Bill, a wealthy businessman, confronts his junkie daughter's drug-dealing boyfriend; in the ensuing argument, Bill kills him. Panic-stricken, he wanders the streets and eventually stops at ... See full summary »
In Montréal, Jean-Pierre is fired on the set of a TV commercial where he's an apprentice technician. He's penniless, behind on his rent, with a thin resume and no college units. He has a ... See full summary »
Parents in a small, conservative community don't think that the sex drive is a normal thing for children to experience. So much so, that they label education in that regard as a communist ... See full summary »
John G. Avildsen
Maddalena and Michele fall in love in Italy in the 1960s, while working at a meat factory in Emilia stormed by the workers' protest, but their love can't be, because he is married and Italy... See full summary »
A former getaway driver from Chicago (George C. Scott) has retired to a peaceful life in a Portuguese fishing village. He is asked to pull off one last job, involving driving a dangerous ... See full summary »
George C. Scott,
Trish Van Devere
Bill, a wealthy businessman, confronts his junkie daughter's drug-dealing boyfriend; in the ensuing argument, Bill kills him. Panic-stricken, he wanders the streets and eventually stops at a bar. There he runs into a drunken factory worker named Joe, who hates hippies, blacks, and anyone who is "different", and would like to kill one himself. The two start talking, and Bill reveals his secret to Joe. Complications ensue. Written by
Peter Boyle wrote a screenplay for a proposed sequel where Joe gets released from jail and has to deal with his hippie-like son. In the '80s, Cannon Pictures kept announcing each year for several years that the project was in "pre-production", though the project was ultimately scrapped. See more »
Microphone briefly visible over Joe's head in phone booth. See more »
The niggers, the niggers are gettin' all da money. Why work, tell me, why the fuck work, when you can screw, have babies, an' get paid for it?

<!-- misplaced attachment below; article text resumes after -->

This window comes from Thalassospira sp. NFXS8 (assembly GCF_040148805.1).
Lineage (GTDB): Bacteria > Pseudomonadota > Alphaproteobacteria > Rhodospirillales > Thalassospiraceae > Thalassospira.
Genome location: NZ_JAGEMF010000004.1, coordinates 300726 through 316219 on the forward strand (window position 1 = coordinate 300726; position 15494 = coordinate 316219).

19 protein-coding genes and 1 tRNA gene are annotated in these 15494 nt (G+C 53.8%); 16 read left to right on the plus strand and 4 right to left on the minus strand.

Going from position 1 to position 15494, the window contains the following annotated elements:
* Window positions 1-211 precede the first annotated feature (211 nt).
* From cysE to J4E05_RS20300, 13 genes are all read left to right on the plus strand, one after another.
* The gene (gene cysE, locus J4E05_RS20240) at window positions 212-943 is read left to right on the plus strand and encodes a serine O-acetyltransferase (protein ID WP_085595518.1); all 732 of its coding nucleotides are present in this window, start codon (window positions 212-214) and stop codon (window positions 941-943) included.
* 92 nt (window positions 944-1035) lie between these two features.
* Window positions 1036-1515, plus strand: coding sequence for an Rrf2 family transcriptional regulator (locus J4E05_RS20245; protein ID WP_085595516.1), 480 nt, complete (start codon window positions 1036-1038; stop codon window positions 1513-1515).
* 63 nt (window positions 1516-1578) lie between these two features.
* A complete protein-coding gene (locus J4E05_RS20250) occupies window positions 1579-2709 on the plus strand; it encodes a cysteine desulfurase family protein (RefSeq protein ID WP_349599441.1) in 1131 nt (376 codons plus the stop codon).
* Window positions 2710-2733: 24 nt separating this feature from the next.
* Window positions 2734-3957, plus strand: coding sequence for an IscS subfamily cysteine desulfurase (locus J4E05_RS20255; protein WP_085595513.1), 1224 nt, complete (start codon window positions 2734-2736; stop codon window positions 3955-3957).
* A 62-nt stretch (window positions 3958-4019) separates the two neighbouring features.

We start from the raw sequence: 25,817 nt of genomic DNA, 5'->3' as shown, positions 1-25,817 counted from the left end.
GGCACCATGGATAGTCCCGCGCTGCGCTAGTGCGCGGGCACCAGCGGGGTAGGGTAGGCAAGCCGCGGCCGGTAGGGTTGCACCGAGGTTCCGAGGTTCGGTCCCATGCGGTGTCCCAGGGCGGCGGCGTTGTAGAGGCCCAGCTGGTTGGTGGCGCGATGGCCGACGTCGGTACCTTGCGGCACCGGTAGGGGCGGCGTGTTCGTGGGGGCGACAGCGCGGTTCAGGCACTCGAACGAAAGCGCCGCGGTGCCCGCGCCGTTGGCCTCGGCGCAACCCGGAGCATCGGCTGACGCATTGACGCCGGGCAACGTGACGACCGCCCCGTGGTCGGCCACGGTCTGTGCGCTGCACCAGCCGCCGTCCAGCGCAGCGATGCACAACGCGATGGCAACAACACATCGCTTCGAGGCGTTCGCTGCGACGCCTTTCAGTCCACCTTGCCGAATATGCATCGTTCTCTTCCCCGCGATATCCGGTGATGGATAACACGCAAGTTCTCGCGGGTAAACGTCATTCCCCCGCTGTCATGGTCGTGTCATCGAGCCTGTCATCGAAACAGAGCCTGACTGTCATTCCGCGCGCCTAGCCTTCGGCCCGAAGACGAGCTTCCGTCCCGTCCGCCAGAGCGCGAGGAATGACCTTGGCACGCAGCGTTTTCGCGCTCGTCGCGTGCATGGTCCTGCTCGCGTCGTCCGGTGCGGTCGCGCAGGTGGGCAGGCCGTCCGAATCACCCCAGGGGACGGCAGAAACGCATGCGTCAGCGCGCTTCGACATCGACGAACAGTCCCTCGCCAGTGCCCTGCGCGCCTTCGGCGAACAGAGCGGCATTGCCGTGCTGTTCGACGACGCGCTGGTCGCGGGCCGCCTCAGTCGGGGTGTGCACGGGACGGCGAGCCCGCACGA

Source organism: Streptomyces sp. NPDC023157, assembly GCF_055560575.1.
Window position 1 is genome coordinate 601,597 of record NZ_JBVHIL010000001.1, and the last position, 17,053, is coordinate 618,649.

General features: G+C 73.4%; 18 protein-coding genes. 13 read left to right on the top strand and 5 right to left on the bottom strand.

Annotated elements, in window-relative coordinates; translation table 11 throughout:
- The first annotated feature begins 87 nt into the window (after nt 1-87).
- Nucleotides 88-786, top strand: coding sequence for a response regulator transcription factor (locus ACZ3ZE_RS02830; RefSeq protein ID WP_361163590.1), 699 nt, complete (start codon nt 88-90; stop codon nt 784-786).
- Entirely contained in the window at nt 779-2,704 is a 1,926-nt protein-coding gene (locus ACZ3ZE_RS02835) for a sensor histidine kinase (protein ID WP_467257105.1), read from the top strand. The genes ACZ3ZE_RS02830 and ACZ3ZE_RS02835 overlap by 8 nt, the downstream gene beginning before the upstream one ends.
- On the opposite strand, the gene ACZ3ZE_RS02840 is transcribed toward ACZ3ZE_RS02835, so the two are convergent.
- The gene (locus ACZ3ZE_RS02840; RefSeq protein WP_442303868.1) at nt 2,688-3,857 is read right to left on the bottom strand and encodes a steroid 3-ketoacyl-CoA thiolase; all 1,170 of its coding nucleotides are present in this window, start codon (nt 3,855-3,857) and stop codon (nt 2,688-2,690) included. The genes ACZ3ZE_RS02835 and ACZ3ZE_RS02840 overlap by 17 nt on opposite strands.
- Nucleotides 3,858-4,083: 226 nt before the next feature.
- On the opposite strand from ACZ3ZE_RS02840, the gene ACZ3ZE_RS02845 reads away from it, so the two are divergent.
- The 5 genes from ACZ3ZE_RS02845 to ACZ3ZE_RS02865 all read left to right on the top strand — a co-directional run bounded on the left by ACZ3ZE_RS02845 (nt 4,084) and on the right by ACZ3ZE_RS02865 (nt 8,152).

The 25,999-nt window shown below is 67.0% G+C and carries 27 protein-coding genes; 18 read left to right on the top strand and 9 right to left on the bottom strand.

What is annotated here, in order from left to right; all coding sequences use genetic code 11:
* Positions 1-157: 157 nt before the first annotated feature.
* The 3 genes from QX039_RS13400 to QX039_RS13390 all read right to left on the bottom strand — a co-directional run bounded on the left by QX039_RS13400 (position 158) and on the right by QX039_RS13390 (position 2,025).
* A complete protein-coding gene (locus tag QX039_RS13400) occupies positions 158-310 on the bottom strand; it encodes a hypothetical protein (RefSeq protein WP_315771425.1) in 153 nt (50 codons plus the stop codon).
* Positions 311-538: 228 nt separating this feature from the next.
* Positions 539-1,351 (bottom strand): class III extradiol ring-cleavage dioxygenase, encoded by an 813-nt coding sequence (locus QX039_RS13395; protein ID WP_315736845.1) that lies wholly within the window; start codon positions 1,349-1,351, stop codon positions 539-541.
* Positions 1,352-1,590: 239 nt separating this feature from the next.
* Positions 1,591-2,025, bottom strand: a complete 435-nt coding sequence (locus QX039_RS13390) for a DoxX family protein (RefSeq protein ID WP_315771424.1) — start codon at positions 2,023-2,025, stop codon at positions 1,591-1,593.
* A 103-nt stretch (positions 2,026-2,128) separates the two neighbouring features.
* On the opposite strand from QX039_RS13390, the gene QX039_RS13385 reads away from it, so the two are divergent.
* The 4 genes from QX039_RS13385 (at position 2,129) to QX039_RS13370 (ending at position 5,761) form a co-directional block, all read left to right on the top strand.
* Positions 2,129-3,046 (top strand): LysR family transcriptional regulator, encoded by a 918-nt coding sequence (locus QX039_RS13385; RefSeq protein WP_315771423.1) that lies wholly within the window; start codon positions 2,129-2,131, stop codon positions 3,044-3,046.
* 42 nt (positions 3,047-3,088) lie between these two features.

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Perhaps the ultimate 60's generation gap exploitation film ...
... "Joe" captures the spirit, fears, angers, and prejudices of the time as perhaps no other film does. Joe Curran, as played by Peter Boyle, is a super-malevolent Archie Bunker to the n-th degree. He makes the Carroll O'Connor - Norman Lear TV character seem as loveable and cuddly as Tickle Me Elmo by comparison. In contrast to Bunker, Joe Curran most definitely would burn a cross on your front lawn, instead of just toasting a marshmallow on one he found already burning there, to borrow the words of young Lionel Jefferson, spoken to Sammy Davis Jr. about Archie Bunker. Released hard on the heels of the Kent State University "massacre", and the CSNY track "Ohio", and the Isley Bros. medley of "Ohio" and Jimi Hendrix's "Machine Gun", it's as hard-hitting as the probably by now mostly forgotten CBS TV play, "The People Next Door". Bill Compton's ironic comment about the vacuity of much upper-echelon white-collar work, "All we do is sit around all day making little paper airplanes and sail them up people's asses !" is as relevant today as it was then. Equally memorable is the retort of the hippie girl Joe has just had sex with, "How could I lie to you ? You just balled me !" Free love as a hippie litmus of truth ? The film is as much a part, and sign of,its times, as Altamont, "Gimme Shelter", "Putney Swope", and "M.A.S.H." and "Patton" playing on the same bill in many theaters in 1971. Joe Curran's "42 % of all liberals are queer !" is a worthy companion prejudice to Archie Bunker's "England is a fag country !"
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